By and large it covers similar ground to other pro-determinist books but differs in a couple of notable aspects. First, he does not spend long dealing with the free will compatibilist position, probably believing, as I do, that there is nothing of value to be explored there. Secondly, reflecting his previous occupation and his association with the Howard League for Penal Reform, he spends a lot of pages dealing with the effect that the belief in free will has on society's understanding of errant behaviour and the treatment of criminals.
If you are looking for an easy to read yet powerful explanation of the determinism v. free will contest then I strongly recommend this book.
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2 of 2 people found the following review helpful
5.0 out of 5 stars Very engaging and illuminating 11 May 2013
By Alfred
Format:Kindle Edition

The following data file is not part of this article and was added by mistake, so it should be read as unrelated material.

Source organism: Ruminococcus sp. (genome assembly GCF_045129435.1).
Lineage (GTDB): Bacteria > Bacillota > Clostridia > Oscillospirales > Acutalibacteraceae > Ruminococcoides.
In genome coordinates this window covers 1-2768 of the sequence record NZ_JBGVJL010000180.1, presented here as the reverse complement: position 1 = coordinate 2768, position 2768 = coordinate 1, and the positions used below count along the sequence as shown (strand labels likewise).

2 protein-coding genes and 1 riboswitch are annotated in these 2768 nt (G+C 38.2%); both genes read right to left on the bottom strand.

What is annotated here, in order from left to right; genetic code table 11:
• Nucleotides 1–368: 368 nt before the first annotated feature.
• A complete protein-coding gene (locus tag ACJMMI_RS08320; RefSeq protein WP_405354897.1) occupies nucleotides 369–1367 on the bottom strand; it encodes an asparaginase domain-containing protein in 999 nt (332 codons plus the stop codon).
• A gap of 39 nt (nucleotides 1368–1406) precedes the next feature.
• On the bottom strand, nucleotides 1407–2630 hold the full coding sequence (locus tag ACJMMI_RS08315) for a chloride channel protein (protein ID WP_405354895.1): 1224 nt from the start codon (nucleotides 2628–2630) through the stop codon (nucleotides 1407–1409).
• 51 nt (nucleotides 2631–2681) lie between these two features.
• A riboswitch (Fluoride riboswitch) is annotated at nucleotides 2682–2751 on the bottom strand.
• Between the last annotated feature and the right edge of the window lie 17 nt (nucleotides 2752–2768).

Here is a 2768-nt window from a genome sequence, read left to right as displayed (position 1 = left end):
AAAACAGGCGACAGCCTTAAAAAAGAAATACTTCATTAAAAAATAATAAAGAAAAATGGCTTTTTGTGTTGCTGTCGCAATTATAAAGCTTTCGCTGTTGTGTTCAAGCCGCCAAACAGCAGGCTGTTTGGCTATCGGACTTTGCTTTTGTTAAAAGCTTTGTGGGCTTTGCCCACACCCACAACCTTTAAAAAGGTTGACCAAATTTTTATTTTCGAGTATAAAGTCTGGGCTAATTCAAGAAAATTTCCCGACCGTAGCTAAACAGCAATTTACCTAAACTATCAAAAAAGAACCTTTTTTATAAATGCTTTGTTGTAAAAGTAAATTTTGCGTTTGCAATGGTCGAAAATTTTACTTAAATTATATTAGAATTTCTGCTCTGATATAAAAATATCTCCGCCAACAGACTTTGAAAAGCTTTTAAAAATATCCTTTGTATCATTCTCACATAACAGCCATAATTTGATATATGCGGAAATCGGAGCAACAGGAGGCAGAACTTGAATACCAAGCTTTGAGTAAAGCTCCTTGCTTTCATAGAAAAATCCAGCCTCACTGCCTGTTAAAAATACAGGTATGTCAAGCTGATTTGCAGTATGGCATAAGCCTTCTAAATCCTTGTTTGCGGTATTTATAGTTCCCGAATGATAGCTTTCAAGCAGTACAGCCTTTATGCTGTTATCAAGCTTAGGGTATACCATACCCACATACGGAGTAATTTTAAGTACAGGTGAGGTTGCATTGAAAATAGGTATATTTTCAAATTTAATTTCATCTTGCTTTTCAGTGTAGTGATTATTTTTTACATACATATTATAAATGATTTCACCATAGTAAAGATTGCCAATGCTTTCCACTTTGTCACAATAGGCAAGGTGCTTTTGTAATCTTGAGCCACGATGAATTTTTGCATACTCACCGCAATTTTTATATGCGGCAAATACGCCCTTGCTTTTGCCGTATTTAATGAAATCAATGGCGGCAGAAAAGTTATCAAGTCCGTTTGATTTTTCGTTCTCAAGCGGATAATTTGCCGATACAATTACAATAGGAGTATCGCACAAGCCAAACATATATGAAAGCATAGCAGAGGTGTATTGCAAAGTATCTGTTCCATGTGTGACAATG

I learned of this book after reading both Free Will by Sam Harris and Incognito by David Eagleman. Both are quite informative and I highly recommend them as well. However, I found this book much more compelling. Richard presents clear, precise arguments that are well structured and persuasive. He does not use simplistic word tricks or philosophical jargon. He methodically disassembles the standard understanding of free will as well as arguments from well known philosophers. He is clear from the beginning that this book is written for everyone. I especially recommend it for anyone who seeks to understand the true nature of reality and the self or to broaden ones sense of compassion for even the most despicable of people. Specifically for skeptics, freethinkers, and atheists, I think accepting a wider view of causality is the next step in embracing the true nature of humanity and adapting a moral code based science and facts as apposed to religious precepts or evolved instincts. By the end, Richard should leave you wondering why you believed in free will in the first place and with a whole new perspective on life.
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1 of 1 people found the following review helpful